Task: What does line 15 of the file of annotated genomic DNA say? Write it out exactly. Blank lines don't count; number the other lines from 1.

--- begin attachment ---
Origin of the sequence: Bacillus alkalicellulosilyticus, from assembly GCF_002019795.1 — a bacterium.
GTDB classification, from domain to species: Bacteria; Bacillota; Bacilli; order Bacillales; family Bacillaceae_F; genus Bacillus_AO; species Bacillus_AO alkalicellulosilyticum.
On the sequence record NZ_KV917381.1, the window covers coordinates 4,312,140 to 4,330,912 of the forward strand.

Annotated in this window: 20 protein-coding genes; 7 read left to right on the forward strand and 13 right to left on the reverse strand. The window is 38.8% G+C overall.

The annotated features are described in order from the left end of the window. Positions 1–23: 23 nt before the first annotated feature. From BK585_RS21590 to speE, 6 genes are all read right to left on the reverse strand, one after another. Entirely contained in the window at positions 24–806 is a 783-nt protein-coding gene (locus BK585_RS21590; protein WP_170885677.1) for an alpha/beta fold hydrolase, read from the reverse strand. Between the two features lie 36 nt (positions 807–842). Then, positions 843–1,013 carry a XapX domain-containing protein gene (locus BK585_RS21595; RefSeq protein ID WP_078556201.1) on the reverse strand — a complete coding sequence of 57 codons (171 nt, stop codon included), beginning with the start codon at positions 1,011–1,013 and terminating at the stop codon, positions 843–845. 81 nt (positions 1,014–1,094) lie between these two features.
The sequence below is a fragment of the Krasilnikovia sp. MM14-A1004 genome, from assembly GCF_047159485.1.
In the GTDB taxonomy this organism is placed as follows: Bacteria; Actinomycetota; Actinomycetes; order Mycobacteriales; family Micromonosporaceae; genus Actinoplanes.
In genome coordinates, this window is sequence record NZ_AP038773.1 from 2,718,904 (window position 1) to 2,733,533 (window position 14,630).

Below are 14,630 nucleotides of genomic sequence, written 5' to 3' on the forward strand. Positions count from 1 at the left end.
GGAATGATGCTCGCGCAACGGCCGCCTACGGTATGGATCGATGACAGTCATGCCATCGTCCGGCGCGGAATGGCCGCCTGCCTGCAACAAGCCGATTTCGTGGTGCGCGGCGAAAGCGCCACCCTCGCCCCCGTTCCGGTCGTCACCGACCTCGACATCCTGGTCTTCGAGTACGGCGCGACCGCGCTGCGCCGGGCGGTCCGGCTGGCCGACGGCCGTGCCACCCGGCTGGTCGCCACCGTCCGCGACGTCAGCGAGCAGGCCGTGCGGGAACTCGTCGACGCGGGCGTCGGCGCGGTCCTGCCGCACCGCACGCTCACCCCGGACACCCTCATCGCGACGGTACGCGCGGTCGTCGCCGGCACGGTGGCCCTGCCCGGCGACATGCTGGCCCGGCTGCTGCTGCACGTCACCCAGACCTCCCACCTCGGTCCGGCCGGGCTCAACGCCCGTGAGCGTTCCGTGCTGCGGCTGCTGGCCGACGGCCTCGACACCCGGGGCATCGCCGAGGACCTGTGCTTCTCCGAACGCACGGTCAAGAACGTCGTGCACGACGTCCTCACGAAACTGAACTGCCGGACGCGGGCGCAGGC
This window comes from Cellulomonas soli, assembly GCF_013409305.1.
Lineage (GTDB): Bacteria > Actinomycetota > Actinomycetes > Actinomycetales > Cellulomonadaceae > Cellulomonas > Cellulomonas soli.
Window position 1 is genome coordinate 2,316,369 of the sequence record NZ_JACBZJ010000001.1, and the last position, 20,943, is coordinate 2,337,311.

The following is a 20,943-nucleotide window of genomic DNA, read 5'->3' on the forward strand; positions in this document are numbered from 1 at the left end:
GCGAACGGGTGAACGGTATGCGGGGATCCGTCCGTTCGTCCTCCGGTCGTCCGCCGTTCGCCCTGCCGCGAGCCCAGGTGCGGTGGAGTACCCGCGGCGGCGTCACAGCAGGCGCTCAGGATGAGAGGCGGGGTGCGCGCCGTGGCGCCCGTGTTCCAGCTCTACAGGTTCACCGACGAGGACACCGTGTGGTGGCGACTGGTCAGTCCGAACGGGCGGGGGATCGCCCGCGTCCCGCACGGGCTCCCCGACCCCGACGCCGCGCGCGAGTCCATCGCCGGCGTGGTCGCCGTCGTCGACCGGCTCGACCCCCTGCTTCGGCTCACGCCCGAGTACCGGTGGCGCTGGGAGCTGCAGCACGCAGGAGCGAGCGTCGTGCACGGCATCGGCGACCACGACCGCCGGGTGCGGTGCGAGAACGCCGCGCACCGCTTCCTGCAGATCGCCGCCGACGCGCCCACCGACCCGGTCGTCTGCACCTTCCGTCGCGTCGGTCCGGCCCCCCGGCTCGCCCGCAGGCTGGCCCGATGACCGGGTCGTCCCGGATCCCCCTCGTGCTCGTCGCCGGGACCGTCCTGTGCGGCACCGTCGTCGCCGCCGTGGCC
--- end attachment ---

GCGAACGGGTGAACGGTATGCGGGGATCCGTCCGTTCGTCCTCCGGTCGTCCGCCGTTCGCCCTGCCGCGAGCCCAGGTGCGGTGGAGTACCCGCGGCGGCGTCACAGCAGGCGCTCAGGATGAGAGGCGGGGTGCGCGCCGTGGCGCCCGTGTTCCAGCTCTACAGGTTCACCGACGAGGACACCGTGTGGTGGCGACTGGTCAGTCCGAACGGGCGGGGGATCGCCCGCGTCCCGCACGGGCTCCCCGACCCCGACGCCGCGCGCGAGTCCATCGCCGGCGTGGTCGCCGTCGTCGACCGGCTCGACCCCCTGCTTCGGCTCACGCCCGAGTACCGGTGGCGCTGGGAGCTGCAGCACGCAGGAGCGAGCGTCGTGCACGGCATCGGCGACCACGACCGCCGGGTGCGGTGCGAGAACGCCGCGCACCGCTTCCTGCAGATCGCCGCCGACGCGCCCACCGACCCGGTCGTCTGCACCTTCCGTCGCGTCGGTCCGGCCCCCCGGCTCGCCCGCAGGCTGGCCCGATGACCGGGTCGTCCCGGATCCCCCTCGTGCTCGTCGCCGGGACCGTCCTGTGCGGCACCGTCGTCGCCGCCGTGGCC